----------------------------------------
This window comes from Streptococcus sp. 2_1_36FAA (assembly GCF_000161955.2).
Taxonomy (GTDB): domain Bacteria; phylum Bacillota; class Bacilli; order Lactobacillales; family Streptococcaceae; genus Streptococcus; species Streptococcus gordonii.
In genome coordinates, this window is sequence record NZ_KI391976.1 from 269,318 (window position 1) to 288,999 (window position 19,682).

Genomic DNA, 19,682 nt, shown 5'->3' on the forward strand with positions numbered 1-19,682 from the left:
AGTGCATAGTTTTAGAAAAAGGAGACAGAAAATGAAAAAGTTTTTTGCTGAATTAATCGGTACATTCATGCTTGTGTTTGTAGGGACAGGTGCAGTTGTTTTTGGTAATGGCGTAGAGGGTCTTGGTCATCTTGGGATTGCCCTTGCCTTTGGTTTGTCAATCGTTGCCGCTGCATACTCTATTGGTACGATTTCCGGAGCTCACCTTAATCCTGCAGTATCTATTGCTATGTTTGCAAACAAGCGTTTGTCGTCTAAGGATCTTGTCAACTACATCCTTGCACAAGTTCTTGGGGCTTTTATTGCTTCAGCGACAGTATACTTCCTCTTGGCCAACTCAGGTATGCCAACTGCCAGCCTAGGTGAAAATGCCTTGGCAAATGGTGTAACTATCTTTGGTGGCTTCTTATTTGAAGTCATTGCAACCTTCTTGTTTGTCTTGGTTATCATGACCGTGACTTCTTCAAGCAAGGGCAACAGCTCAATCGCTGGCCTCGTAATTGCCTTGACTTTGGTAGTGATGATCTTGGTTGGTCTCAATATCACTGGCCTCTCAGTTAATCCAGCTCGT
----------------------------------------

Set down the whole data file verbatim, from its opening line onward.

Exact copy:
This window comes from Streptococcus sp. 2_1_36FAA (assembly GCF_000161955.2).
Taxonomy (GTDB): domain Bacteria; phylum Bacillota; class Bacilli; order Lactobacillales; family Streptococcaceae; genus Streptococcus; species Streptococcus gordonii.
In genome coordinates, this window is sequence record NZ_KI391976.1 from 269,318 (window position 1) to 288,999 (window position 19,682).

Genomic DNA, 19,682 nt, shown 5'->3' on the forward strand with positions numbered 1-19,682 from the left:
AGTGCATAGTTTTAGAAAAAGGAGACAGAAAATGAAAAAGTTTTTTGCTGAATTAATCGGTACATTCATGCTTGTGTTTGTAGGGACAGGTGCAGTTGTTTTTGGTAATGGCGTAGAGGGTCTTGGTCATCTTGGGATTGCCCTTGCCTTTGGTTTGTCAATCGTTGCCGCTGCATACTCTATTGGTACGATTTCCGGAGCTCACCTTAATCCTGCAGTATCTATTGCTATGTTTGCAAACAAGCGTTTGTCGTCTAAGGATCTTGTCAACTACATCCTTGCACAAGTTCTTGGGGCTTTTATTGCTTCAGCGACAGTATACTTCCTCTTGGCCAACTCAGGTATGCCAACTGCCAGCCTAGGTGAAAATGCCTTGGCAAATGGTGTAACTATCTTTGGTGGCTTCTTATTTGAAGTCATTGCAACCTTCTTGTTTGTCTTGGTTATCATGACCGTGACTTCTTCAAGCAAGGGCAACAGCTCAATCGCTGGCCTCGTAATTGCCTTGACTTTGGTAGTGATGATCTTGGTTGGTCTCAATATCACTGGCCTCTCAGTTAATCCAGCTCGT